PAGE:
This week’s “Nooma” video described the Tree of Life in the Garden of Eden, and the Tree of Life in Revelation – the beginning and the end of the story in the Bible.  Rob Bell says, then, that we live “between the trees” – in a sort of in-between time.  There are those who believe that this world is getting worse and worse, and they spend their lives hoping and waiting for a new world, a place to start over, where everything will be better.  Bell expresses a desire for a God who is “now” – and we have a God who is now, one who was willing to take on the flesh of this broken world and get hurt and dirty for the sake of showing us love.

Let’s start, though, by talking about the first tree. 

Genesis 2: 4-24

In the day that the Lord God made the earth and the heavens, when no plant of the field was yet in the earth and no herb of the field had yet sprung up—for the Lord God had not caused it to rain upon the earth, and there was no one to till the ground; but a stream would rise from the earth, and water the whole face of the ground— then the Lord God formed man from the dust of the ground,* and breathed into his nostrils the breath of life; and the man became a living being. And the Lord God planted a garden in Eden, in the east; and there he put the man whom he had formed. Out of the ground the Lord God made to grow every tree that is pleasant to the sight and good for food, the tree of life also in the midst of the garden, and the tree of the knowledge of good and evil.

 The Lord God took the man and put him in the garden of Eden to till it and keep it. And the Lord God commanded the man, ‘You may freely eat of every tree of the garden; but of the tree of the knowledge of good and evil you shall not eat, for in the day that you eat of it you shall die.’

 Then the Lord God said, ‘It is not good that the man should be alone; I will make him a helper as his partner.’ So out of the ground the Lord God formed every animal of the field and every bird of the air, and brought them to the man to see what he would call them; and whatever the man called each living creature, that was its name. The man gave names to all cattle, and to the birds of the air, and to every animal of the field; but for the man* there was not found a helper as his partner. So the Lord God caused a deep sleep to fall upon the man, and he slept; then he took one of his ribs and closed up its place with flesh. And the rib that the Lord God had taken from the man he made into a woman and brought her to the man. Then the man said,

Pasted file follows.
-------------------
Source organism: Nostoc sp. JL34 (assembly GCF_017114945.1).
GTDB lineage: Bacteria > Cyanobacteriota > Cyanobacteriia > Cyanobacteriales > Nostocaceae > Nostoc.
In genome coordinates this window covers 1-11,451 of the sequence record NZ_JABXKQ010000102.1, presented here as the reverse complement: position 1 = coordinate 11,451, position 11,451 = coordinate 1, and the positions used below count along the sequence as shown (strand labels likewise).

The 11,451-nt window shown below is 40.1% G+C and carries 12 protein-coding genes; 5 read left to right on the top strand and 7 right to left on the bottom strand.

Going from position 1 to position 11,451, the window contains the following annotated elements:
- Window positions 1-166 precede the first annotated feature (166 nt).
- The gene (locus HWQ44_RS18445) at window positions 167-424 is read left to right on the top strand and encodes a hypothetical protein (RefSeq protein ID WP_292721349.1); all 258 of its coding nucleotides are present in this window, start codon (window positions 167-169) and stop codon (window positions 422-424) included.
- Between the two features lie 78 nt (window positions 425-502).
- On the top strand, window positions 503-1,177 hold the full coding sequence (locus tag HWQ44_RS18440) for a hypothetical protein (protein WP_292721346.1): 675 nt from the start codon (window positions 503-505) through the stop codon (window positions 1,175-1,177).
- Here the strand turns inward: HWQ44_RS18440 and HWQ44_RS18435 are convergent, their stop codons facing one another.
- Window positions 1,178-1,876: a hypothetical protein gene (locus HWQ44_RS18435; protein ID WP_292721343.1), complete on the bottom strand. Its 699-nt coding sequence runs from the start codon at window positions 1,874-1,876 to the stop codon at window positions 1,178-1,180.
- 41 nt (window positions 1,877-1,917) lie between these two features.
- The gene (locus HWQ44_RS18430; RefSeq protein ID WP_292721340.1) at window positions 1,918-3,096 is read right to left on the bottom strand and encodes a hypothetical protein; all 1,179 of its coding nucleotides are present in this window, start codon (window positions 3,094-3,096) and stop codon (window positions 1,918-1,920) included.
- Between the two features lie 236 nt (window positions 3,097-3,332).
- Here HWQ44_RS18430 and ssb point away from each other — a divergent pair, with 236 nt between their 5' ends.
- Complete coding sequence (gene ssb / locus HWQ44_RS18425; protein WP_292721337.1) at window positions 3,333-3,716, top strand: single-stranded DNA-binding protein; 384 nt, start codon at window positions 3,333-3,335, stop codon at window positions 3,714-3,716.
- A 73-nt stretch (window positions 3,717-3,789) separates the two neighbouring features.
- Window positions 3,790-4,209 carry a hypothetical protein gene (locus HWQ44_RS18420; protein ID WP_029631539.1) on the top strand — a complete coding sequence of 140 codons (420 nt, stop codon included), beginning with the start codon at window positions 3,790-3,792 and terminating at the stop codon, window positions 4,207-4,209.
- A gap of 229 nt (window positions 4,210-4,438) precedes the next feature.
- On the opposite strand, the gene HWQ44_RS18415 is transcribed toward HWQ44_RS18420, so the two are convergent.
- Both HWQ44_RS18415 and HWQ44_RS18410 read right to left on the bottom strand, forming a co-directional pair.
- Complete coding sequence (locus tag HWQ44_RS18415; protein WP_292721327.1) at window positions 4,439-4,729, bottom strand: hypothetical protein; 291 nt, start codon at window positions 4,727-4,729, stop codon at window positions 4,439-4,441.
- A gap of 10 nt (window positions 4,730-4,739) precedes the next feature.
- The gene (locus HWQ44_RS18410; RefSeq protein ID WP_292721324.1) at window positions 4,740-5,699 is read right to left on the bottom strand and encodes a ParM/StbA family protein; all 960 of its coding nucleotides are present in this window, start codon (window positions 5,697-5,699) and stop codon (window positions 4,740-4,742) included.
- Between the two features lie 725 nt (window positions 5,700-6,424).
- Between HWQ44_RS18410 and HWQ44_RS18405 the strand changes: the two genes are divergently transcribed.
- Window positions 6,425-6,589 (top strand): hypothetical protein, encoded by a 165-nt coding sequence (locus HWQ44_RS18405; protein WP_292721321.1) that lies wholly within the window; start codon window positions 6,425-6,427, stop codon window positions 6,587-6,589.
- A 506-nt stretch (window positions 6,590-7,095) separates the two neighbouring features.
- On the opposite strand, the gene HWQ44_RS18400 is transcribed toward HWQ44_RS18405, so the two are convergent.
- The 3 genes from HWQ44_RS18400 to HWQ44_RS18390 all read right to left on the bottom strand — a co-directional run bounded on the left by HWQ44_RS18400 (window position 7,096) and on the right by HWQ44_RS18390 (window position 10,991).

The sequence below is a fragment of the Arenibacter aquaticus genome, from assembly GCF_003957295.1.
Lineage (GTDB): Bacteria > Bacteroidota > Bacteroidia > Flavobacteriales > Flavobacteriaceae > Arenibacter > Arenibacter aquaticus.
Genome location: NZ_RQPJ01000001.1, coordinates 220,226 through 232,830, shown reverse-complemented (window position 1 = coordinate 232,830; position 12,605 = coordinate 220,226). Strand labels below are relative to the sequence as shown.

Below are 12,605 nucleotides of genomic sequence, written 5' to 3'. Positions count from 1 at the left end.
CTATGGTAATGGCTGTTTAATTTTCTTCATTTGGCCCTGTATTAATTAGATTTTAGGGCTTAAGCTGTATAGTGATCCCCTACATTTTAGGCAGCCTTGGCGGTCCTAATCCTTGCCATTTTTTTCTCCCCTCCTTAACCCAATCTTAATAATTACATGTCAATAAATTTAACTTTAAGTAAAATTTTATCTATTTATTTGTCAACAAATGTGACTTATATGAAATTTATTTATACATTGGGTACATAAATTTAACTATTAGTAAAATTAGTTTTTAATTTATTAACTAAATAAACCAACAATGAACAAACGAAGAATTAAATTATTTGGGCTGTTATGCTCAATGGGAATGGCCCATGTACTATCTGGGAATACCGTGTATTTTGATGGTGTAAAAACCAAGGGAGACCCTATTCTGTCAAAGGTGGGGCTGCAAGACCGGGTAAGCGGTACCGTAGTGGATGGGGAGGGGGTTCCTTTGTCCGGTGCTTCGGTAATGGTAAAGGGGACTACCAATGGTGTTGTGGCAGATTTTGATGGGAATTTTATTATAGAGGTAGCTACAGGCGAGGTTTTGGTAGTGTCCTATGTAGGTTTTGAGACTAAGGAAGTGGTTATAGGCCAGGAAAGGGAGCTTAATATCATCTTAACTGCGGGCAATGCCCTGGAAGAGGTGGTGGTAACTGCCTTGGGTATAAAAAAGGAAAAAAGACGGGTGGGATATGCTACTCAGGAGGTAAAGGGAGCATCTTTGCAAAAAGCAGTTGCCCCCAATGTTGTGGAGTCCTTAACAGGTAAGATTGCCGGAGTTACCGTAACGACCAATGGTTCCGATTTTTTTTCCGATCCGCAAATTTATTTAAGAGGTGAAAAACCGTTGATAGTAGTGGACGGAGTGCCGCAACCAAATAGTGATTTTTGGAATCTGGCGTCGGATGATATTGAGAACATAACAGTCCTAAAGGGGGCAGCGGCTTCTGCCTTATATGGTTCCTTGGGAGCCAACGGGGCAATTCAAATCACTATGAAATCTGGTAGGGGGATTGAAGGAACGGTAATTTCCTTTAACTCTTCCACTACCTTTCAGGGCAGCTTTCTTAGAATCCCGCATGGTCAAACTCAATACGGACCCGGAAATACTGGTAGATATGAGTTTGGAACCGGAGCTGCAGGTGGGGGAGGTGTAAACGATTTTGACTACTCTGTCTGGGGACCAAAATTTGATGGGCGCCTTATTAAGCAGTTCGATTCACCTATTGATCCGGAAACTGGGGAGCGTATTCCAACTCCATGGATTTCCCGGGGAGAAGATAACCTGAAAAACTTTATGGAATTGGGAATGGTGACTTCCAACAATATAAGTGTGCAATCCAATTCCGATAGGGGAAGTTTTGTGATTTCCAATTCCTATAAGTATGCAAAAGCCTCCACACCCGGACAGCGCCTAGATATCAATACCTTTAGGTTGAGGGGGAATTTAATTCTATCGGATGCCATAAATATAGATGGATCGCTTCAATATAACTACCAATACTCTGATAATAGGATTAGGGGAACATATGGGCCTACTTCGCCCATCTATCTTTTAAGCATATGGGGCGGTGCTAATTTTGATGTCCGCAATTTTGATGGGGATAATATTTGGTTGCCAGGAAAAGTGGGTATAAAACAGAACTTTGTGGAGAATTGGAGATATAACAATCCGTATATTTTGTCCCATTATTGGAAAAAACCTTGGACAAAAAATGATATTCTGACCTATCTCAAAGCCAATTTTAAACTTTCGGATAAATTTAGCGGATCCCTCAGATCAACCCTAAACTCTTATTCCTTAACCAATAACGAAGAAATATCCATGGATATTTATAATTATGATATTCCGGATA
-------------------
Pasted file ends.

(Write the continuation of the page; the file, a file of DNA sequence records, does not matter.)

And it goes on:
‘This at last is bone of my bones
   and flesh of my flesh;
this one shall be called Woman,*
   for out of Man* this one was taken.’
Therefore a man leaves his father and his mother and clings to his wife, and they become one flesh.

In the movie, Rob Bell says; “God says “You can live how you want, or you can live how I created you to live.”  It’s almost as if God says, “It’s your choice.”  It’s still our choice.”

What, then, does it mean to live how God created you to live?  And, if we do believe that God’s way is the best way to live, why is it so hard to do it?

It is hard, isn’t it?  Trusting in an unseen God in a fearful world, going against the grain, risking making a mistake or missing out or ridicule.  What does living God’s way look like?  And, how do live that out in our community in 2014?

Let’s start the conversation with this.  More to follow later this week!

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Do you cry?

Some people self-identify as “criers” – the ones who tear up over Hallmark commercials.  Others only cry a few times in their adult lives.  Are you a crier?

In Rob Bell’s Nooma video “Rain,” he talks about his son’s experience during a literal storm – since all he could see was the storm, he cried out in fear from the depths of his soul.  Bell provides the following Bible verses from the Psalms about crying:

Is anyone crying for help? God is listening, ready to rescue you.

Psalm 34:17 (MSG)
 
Evening, morning, and noon, I cry out in distress, and he hears my voice.
Psalm 55:17 (NIV)
 
For He will rescue the poor who cry out and the afflicted who have no helper.
Psalm 72:12 (HCSB)
 
I long and yearn for the courts of the LORD; my heart and flesh cry out for the living God.
Psalm 84:2 (HCSB)
 
O LORD, the God who saves me, day and night I cry out before you.
Psalm 88:1 (NIV)

 

Sometimes we think that our tears mean that we are weak, or immature, or effeminate. 

Here, though, we see that there is a Biblical precedent for “crying out” to God. 

Perhaps this is related to the “lament” tradition of Israel.

What is your understanding of “lament?” 

How would you recommend we incorporate lament into our personal  –

and especially our communal – lives?